If you search for DayZ reviews, you’re going to discover that A. many sites simply omitted reviewing the game at all (probably because they didn’t know how to), and B. of those that did review the game, they didn’t review it very favorably. I first noticed this when I was downloading the game, especially on console, how poor the ratings for this game were.
DayZ is quite a unique game, and it is definitely not intended for everyone. In fact, this game is really only for a very specific kind of hardcore gamer. It’s not for casual gamers or even the average gamer. This game is a survival simulator, where you’re more likely to die from starvation than you are from a zombie attack. It’s like trying to play other games on Insane difficulty.
The creators probably sum it up best, and this is more of a warning than it is marketing copy:
“DayZ is an unforgiving, authentic, open world sandbox online game where each one of 60 players on a server follows a single goal – to survive as long as they can, by all means necessary.“
Additionally, the game is persistent, so as long as you can survive, you can continue building up your gear: weapons, ammo, food, clothing, etc. The “unforgiving” part is especially true if you’re just jumping into the game all alone. It’s a very jarring and confusing experience actually. You’ll be running around for a long time and rarely find anything useful (that is if the area hasn’t already been picked clean by other players).
I would describe this game as a cross between Battlegrounds and Friday the 13th. Battlegrounds, in that you’re randomly dropped onto a massive, open-world map with a ton of other players, where you must immediately begin scavenging for items to help you survive, and Friday the 13th, in that it’s very much an asymmetrical game.
Your biggest enemy is the environment: rain, cold, shelter, food, water, stamina, etc. You can actually get sick from staying in wet clothes for too long. Running into zombies and other players is far and few between, but if you’re spotted by either, they can kill you very quickly and easily.
Zombies are of the 28 Days Later variety, meaning that they don’t just shamble toward you, they sprint after you. If you run into other players, it’s possible they’ll leave you in peace if you do the same in return, or possibly, you could even join forces to help each other survive. However, if they’re hostile, your best chance is to run. They’re likely more experienced than you, with better weapons.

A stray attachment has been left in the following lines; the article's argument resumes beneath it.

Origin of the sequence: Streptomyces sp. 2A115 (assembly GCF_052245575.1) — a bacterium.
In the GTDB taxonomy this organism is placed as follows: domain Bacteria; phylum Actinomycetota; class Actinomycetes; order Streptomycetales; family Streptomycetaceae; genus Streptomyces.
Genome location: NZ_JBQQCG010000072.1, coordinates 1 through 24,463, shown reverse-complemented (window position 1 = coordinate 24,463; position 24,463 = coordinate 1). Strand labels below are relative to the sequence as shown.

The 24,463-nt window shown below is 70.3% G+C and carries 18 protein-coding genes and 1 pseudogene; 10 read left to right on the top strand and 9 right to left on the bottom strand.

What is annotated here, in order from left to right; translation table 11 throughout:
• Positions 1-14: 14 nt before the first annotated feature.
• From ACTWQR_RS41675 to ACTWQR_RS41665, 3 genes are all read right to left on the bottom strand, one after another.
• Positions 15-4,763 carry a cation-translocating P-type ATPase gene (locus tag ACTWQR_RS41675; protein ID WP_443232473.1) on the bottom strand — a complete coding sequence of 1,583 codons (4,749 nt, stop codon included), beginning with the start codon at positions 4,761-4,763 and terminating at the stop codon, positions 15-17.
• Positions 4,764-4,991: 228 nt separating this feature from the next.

I played DayZ for enough hours to begin to understand how one could enjoy the game, but I suspect you’d probably need to dedicate about 100 hours to ever be able to fully appreciate it. If you’re not a skilled gamer, especially in multiplayer, this game isn’t for you. If you don’t have an incredible amount of patience and time set aside to play the game properly, this game isn’t for you. If you’re expecting any kind of story or hand-holding, this game isn’t for you.
This game is pretty cool actually, but it doesn’t create fun for you; it literally throws you into a sandbox and it’s up to you to create your own fun. Most people don’t want to work that hard to have fun in a video game, and that’s why most people jumping into a game like this are understandably pissed, confused, frustrated, and because they can’t get a refund, head for the reviews section to give the developers a piece of their mind. This is a perfect example of the 80/20 rule, because the game has millions of loyal players.
So, before you spend $30-$50 on this game, make sure it’s your cup of tea. And if money’s no object for you, do your research anyway to at least spare yourself the wasted time and to spare the creators some more bad reviews from people that really had no business playing this game in the first place.
It’s difficult to encapsulate just how difficult the game is and how long it takes to build things up, mainly because everyone’s first day is going to be a little different, but this is a fairly decent video that helps illustrate my point:
You’ll see lot’s of other cinematic and gameplay videos on YouTube, but these are showing all the best bits (without the endless running around in-between), and a lot of these videos are by professional gamers who have already spent countless hours on the game; it’s very misleading. While it’s possible to get to a point where you’re hunting, setting up camp, having campfires, driving cars, and shooting machine guns, it takes a very long time to get to that point, and if you die before then… you lose everything and start all over. That is without a doubt the most polarizing aspect of the entire game.
I’m going to keep trying myself, because it looks rewarding (eventually), but you’ve been warned.
Snaps of My Journey Through the Game (so far)
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